“That site has been marketed by us for industrial development for quite some time. It appears we have a private developer interested in acquiring the site,” he says.
Other developments include the IBEW Apprenticeship Training Program center in Neshannock Business Park set to open this fall and Lawrence County Community Action Partnership’s $2 million purchase of the former Youth Development Center in Shenango Township, which will be converted into a campus and offices, says Linda Nitch, director of economic development for the chamber.
“Just recently, the planning commission of Lawrence County received a land development plan from Ellwood Specialty Steel in Wilmington Township,” she says. “They’re going to be doing a building expansion. It all links with their project in Ohio with a new aluminum smelter in Hubbard. They’ve got some great opportunities for the future, which in turn means we have great opportunities in our county.”
In total, the Lawrence chamber facilitated $65 million in private investment across the county last year and aided with companies investing $13 million in expansion projects, up from $5 million in 2018.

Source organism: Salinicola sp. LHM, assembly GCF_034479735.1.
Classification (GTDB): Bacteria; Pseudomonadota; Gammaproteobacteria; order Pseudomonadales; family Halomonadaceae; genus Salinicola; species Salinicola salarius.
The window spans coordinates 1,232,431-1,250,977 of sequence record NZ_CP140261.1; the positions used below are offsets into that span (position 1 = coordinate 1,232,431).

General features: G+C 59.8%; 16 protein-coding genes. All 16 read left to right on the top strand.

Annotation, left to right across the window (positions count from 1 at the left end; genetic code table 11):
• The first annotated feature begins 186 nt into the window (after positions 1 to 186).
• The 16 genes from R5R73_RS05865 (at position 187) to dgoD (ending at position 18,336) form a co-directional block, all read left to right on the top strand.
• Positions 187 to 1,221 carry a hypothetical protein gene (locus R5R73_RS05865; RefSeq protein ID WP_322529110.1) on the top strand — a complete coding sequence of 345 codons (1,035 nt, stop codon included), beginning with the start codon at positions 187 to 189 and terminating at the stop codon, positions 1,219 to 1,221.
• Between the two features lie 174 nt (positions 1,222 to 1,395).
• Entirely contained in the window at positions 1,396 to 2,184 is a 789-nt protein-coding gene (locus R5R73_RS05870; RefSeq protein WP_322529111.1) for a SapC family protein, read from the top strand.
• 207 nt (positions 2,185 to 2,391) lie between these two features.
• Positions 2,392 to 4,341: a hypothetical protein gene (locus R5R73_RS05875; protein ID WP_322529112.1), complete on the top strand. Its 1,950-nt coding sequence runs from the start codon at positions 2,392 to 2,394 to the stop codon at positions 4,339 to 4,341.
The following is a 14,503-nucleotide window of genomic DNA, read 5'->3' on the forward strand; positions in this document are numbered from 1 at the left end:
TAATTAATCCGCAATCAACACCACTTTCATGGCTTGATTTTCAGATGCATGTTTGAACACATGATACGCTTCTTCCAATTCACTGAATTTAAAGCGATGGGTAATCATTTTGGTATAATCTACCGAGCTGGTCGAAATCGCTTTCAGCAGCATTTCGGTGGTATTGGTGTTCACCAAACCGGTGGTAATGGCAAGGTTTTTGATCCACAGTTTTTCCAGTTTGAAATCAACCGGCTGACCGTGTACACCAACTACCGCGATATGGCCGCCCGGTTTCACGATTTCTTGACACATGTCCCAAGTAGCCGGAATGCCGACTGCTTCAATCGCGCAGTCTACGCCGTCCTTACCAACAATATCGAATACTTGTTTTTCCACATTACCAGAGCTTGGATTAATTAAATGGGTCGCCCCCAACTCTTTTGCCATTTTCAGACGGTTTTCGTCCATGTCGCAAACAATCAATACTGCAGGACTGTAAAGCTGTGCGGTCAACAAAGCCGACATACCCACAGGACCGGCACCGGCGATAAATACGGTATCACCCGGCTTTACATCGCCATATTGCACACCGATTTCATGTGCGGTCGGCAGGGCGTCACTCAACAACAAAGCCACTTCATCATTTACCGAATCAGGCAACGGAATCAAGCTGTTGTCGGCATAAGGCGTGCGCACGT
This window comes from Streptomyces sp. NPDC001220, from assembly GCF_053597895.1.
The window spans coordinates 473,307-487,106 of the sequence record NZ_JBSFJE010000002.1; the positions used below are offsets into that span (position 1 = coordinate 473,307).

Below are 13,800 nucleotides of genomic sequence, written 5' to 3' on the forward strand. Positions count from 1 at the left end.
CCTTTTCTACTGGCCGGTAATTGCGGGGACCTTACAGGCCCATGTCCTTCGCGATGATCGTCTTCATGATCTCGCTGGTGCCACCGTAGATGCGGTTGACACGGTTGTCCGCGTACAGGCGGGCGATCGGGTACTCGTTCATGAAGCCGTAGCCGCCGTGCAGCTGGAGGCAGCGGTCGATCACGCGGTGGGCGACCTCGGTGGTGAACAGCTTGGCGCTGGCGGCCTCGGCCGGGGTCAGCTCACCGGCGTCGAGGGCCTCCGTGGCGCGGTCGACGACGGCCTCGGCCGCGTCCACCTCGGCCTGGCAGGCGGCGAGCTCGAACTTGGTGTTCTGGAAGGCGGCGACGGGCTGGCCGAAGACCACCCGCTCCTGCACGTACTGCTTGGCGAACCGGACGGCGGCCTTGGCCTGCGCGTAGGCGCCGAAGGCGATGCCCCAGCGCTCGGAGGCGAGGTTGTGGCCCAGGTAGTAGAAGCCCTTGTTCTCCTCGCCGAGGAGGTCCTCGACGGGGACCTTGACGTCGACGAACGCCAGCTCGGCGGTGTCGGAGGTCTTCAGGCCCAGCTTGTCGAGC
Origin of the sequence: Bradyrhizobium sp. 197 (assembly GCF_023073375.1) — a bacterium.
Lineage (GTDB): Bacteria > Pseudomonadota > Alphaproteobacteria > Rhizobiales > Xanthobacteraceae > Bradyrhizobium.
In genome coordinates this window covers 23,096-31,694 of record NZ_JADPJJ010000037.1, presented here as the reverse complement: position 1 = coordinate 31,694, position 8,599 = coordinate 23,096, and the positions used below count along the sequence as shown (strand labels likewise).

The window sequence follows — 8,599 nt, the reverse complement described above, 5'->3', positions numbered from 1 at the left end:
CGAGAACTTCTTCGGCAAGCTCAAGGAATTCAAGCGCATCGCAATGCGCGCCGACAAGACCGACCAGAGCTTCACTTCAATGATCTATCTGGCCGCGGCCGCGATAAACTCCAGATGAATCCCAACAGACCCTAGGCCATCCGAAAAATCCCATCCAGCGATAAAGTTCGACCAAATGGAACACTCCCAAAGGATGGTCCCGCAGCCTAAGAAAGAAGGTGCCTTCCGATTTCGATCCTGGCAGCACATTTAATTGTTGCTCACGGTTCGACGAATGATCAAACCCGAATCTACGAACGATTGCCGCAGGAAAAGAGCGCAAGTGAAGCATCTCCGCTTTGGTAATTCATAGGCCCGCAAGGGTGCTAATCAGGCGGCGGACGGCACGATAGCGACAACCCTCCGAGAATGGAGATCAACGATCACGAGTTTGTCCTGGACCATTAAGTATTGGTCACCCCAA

McCoy says he expects that investment number to stay elevated this year, as businesses look to reshape their workspaces to meet the demands brought by the coronavirus pandemic.
Since the pandemic hit Lawrence County in mid-March, the chamber has provided 54 companies with technical assistance, including 14 applications for the Paycheck Protection Program or Economic Injury Disaster Loan funds totaling $1.7 million.
Most of the prospective businesses the chamber has been working with are in the logistics sector, he says, noting that interest from site selectors has not waned, even with the COVID-19 crisis gripping the country.
“Amazingly enough, the phone has not stopped. It’s maintained the same constant ring for us,” McCoy says. “We’ve been short-listed for a project that we know of one other community in southwestern Pennsylvania that we’re competing with. We don’t know if there are communities in Ohio under consideration, though we suspect there are.”